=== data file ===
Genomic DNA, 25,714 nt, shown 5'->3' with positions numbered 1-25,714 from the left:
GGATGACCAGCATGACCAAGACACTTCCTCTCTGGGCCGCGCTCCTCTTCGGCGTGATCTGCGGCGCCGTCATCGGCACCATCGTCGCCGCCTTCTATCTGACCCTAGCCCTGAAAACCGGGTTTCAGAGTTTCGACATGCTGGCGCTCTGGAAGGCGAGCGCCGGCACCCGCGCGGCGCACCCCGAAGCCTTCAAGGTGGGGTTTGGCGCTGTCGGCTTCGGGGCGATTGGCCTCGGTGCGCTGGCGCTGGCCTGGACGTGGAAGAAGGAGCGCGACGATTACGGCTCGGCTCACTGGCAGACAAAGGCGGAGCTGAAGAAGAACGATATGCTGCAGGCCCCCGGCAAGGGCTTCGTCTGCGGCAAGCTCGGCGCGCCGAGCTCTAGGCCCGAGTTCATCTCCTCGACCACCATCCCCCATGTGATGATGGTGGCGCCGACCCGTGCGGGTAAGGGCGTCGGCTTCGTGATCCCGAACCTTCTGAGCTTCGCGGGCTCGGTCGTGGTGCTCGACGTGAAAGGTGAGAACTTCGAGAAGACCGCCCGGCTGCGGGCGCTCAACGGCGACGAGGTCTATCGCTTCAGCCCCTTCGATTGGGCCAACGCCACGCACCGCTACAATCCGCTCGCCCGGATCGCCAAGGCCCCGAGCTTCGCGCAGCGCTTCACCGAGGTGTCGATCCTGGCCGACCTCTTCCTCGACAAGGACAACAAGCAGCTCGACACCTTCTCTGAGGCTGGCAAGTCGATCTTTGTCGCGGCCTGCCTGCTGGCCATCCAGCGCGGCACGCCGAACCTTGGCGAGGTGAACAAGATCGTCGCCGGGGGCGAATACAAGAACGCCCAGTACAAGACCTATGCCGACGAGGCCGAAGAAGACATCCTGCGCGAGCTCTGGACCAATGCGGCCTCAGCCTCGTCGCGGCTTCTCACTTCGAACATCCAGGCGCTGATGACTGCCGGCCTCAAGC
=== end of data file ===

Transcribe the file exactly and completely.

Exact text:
Genomic DNA, 25,714 nt, shown 5'->3' with positions numbered 1-25,714 from the left:
GGATGACCAGCATGACCAAGACACTTCCTCTCTGGGCCGCGCTCCTCTTCGGCGTGATCTGCGGCGCCGTCATCGGCACCATCGTCGCCGCCTTCTATCTGACCCTAGCCCTGAAAACCGGGTTTCAGAGTTTCGACATGCTGGCGCTCTGGAAGGCGAGCGCCGGCACCCGCGCGGCGCACCCCGAAGCCTTCAAGGTGGGGTTTGGCGCTGTCGGCTTCGGGGCGATTGGCCTCGGTGCGCTGGCGCTGGCCTGGACGTGGAAGAAGGAGCGCGACGATTACGGCTCGGCTCACTGGCAGACAAAGGCGGAGCTGAAGAAGAACGATATGCTGCAGGCCCCCGGCAAGGGCTTCGTCTGCGGCAAGCTCGGCGCGCCGAGCTCTAGGCCCGAGTTCATCTCCTCGACCACCATCCCCCATGTGATGATGGTGGCGCCGACCCGTGCGGGTAAGGGCGTCGGCTTCGTGATCCCGAACCTTCTGAGCTTCGCGGGCTCGGTCGTGGTGCTCGACGTGAAAGGTGAGAACTTCGAGAAGACCGCCCGGCTGCGGGCGCTCAACGGCGACGAGGTCTATCGCTTCAGCCCCTTCGATTGGGCCAACGCCACGCACCGCTACAATCCGCTCGCCCGGATCGCCAAGGCCCCGAGCTTCGCGCAGCGCTTCACCGAGGTGTCGATCCTGGCCGACCTCTTCCTCGACAAGGACAACAAGCAGCTCGACACCTTCTCTGAGGCTGGCAAGTCGATCTTTGTCGCGGCCTGCCTGCTGGCCATCCAGCGCGGCACGCCGAACCTTGGCGAGGTGAACAAGATCGTCGCCGGGGGCGAATACAAGAACGCCCAGTACAAGACCTATGCCGACGAGGCCGAAGAAGACATCCTGCGCGAGCTCTGGACCAATGCGGCCTCAGCCTCGTCGCGGCTTCTCACTTCGAACATCCAGGCGCTGATGACTGCCGGCCTCAAGC